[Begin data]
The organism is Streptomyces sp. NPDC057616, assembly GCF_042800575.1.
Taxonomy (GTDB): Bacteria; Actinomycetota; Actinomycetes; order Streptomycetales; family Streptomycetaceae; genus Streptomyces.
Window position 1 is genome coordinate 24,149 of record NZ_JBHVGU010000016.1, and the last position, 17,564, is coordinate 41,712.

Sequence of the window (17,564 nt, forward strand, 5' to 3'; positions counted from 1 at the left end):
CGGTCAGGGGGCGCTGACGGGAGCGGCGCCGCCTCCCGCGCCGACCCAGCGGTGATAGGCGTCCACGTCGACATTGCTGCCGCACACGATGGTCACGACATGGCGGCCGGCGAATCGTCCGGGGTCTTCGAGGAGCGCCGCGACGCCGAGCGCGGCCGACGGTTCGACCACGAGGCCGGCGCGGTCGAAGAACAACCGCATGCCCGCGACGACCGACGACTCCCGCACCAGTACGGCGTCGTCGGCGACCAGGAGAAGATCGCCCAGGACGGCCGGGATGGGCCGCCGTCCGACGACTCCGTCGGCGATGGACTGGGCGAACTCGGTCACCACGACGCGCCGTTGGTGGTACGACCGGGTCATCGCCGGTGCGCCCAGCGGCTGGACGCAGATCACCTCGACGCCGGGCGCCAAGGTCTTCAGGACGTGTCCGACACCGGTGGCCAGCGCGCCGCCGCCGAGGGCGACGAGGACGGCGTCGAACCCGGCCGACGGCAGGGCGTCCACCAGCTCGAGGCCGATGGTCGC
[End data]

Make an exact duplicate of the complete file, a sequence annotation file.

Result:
The organism is Streptomyces sp. NPDC057616, assembly GCF_042800575.1.
Taxonomy (GTDB): Bacteria; Actinomycetota; Actinomycetes; order Streptomycetales; family Streptomycetaceae; genus Streptomyces.
Window position 1 is genome coordinate 24,149 of record NZ_JBHVGU010000016.1, and the last position, 17,564, is coordinate 41,712.

Sequence of the window (17,564 nt, forward strand, 5' to 3'; positions counted from 1 at the left end):
CGGTCAGGGGGCGCTGACGGGAGCGGCGCCGCCTCCCGCGCCGACCCAGCGGTGATAGGCGTCCACGTCGACATTGCTGCCGCACACGATGGTCACGACATGGCGGCCGGCGAATCGTCCGGGGTCTTCGAGGAGCGCCGCGACGCCGAGCGCGGCCGACGGTTCGACCACGAGGCCGGCGCGGTCGAAGAACAACCGCATGCCCGCGACGACCGACGACTCCCGCACCAGTACGGCGTCGTCGGCGACCAGGAGAAGATCGCCCAGGACGGCCGGGATGGGCCGCCGTCCGACGACTCCGTCGGCGATGGACTGGGCGAACTCGGTCACCACGACGCGCCGTTGGTGGTACGACCGGGTCATCGCCGGTGCGCCCAGCGGCTGGACGCAGATCACCTCGACGCCGGGCGCCAAGGTCTTCAGGACGTGTCCGACACCGGTGGCCAGCGCGCCGCCGCCGAGGGCGACGAGGACGGCGTCGAACCCGGCCGACGGCAGGGCGTCCACCAGCTCGAGGCCGATGGTCGC